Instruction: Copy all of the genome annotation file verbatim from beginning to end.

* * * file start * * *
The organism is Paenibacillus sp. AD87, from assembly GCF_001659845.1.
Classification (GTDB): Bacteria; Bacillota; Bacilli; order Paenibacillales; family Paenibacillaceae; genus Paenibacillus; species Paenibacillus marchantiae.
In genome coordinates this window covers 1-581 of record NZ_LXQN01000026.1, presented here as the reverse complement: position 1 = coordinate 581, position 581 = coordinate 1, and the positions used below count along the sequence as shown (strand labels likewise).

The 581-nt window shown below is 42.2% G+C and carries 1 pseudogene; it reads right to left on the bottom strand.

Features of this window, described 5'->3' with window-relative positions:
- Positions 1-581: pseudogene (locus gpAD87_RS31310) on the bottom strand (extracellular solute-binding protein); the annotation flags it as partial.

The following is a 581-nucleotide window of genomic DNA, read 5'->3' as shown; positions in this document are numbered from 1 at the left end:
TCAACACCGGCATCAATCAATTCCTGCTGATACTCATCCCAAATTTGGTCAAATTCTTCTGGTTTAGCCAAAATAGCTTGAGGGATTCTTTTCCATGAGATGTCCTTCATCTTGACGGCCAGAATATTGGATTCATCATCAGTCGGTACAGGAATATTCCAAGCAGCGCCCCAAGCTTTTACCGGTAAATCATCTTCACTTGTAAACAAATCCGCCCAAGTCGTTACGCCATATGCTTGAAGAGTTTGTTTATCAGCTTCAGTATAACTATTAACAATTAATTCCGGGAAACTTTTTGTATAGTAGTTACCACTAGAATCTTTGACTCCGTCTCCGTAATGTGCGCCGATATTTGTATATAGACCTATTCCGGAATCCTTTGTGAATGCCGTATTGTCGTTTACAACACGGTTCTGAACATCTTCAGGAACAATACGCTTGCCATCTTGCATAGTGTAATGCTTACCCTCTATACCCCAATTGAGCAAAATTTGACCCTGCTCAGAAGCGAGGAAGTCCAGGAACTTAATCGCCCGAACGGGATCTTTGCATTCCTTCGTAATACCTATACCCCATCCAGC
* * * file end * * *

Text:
The organism is Paenibacillus sp. AD87, from assembly GCF_001659845.1.
Classification (GTDB): Bacteria; Bacillota; Bacilli; order Paenibacillales; family Paenibacillaceae; genus Paenibacillus; species Paenibacillus marchantiae.
In genome coordinates this window covers 1-581 of record NZ_LXQN01000026.1, presented here as the reverse complement: position 1 = coordinate 581, position 581 = coordinate 1, and the positions used below count along the sequence as shown (strand labels likewise).

The 581-nt window shown below is 42.2% G+C and carries 1 pseudogene; it reads right to left on the bottom strand.

Features of this window, described 5'->3' with window-relative positions:
- Positions 1-581: pseudogene (locus gpAD87_RS31310) on the bottom strand (extracellular solute-binding protein); the annotation flags it as partial.

The following is a 581-nucleotide window of genomic DNA, read 5'->3' as shown; positions in this document are numbered from 1 at the left end:
TCAACACCGGCATCAATCAATTCCTGCTGATACTCATCCCAAATTTGGTCAAATTCTTCTGGTTTAGCCAAAATAGCTTGAGGGATTCTTTTCCATGAGATGTCCTTCATCTTGACGGCCAGAATATTGGATTCATCATCAGTCGGTACAGGAATATTCCAAGCAGCGCCCCAAGCTTTTACCGGTAAATCATCTTCACTTGTAAACAAATCCGCCCAAGTCGTTACGCCATATGCTTGAAGAGTTTGTTTATCAGCTTCAGTATAACTATTAACAATTAATTCCGGGAAACTTTTTGTATAGTAGTTACCACTAGAATCTTTGACTCCGTCTCCGTAATGTGCGCCGATATTTGTATATAGACCTATTCCGGAATCCTTTGTGAATGCCGTATTGTCGTTTACAACACGGTTCTGAACATCTTCAGGAACAATACGCTTGCCATCTTGCATAGTGTAATGCTTACCCTCTATACCCCAATTGAGCAAAATTTGACCCTGCTCAGAAGCGAGGAAGTCCAGGAACTTAATCGCCCGAACGGGATCTTTGCATTCCTTCGTAATACCTATACCCCATCCAGC